How Can Trichinosis Be Prevented?

The best way to prevent infection is to eat only thoroughly cooked meat. Curing, drying, salting, and microwaving meat may not kill Trichinella larvae. When cooking meat, the juices must be clear (not bloody) and the meat must reach an internal temperature of 170 degrees Fahrenheit. Freezing meat at subzero temperatures for several weeks also should kill any larvae in cysts. Raw meat can contaminate work surfaces, so it must not touch surfaces used to prepare food, and grinders and other utensils used with raw meat must be cleaned thoroughly and not used to prepare cooked meat.

* biopsy (BI-op-see) is a test in which a small sample of skin or other body tissue Is removed and examined for signs of disease.

* antibodies (AN-tih-bah-deez) are protein molecules produced by the body's immune system to help fight specific infections caused by microorganisms, such as bacteria and viruses.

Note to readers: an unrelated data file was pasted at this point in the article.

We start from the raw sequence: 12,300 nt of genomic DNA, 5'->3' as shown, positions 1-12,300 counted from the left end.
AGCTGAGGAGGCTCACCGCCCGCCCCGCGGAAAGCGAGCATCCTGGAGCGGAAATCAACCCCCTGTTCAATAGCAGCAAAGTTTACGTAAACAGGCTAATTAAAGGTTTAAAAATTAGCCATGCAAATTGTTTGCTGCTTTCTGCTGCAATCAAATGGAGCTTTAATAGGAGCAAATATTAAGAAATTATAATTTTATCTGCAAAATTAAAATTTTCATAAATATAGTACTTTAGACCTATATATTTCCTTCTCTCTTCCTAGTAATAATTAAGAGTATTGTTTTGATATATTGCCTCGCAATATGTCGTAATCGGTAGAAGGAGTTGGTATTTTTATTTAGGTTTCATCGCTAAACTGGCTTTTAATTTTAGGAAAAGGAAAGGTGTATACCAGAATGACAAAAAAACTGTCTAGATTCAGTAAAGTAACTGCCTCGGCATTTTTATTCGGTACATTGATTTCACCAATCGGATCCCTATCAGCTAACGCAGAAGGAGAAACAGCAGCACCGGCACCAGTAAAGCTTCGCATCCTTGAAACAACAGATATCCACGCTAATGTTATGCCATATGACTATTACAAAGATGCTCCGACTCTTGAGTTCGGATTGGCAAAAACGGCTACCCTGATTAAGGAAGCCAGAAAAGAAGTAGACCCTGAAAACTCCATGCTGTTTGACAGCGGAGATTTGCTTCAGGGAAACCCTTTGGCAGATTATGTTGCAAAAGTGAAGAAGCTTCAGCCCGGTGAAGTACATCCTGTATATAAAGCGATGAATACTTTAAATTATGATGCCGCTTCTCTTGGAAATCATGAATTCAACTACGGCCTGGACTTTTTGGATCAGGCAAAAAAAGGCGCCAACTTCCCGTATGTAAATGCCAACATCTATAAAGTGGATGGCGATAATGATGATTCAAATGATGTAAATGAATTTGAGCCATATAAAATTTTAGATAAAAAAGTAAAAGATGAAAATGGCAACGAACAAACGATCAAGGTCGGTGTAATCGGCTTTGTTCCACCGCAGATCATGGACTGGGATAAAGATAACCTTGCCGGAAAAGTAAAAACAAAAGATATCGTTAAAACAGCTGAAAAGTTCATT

* delirium (dih-LEER-e-um) is a condition in which a person is confused, is unable to think clearly, and has a reduced level of consciousness.

* coma (KO-ma) is an unconscious state in which a person cannot be awakened and cannot move, see, speak, or hear.

Resources

Book

Gittleman, Ann Louise. Guess What Came to Dinner? Parasites and Your Health. New York: Avery Penguin Putnam, 2001.

Organizations

National Institute of Allergy and Infectious Diseases (NIAID), Building 31, Room 7A-50, 31 Center Drive MSC 2520, Bethesda, MD 20892. The NIAID, part of the National Institutes of Health, posts information about trichinosis and other roundworm infections at its website.
http://www.niaid.nih.gov

U.S. Centers for Disease Control and Prevention (CDC), 1600 Clifton Road, Atlanta, GA 30333. The CDC is the U.S. government authority for information about infectious and other diseases. It has a fact sheet about trichinosis at its website.
Telephone 800-311-3435
http://www.cdc.gov

See also
Intestinal Parasites
Zoonoses

Also read article about Trichinosis from Wikipedia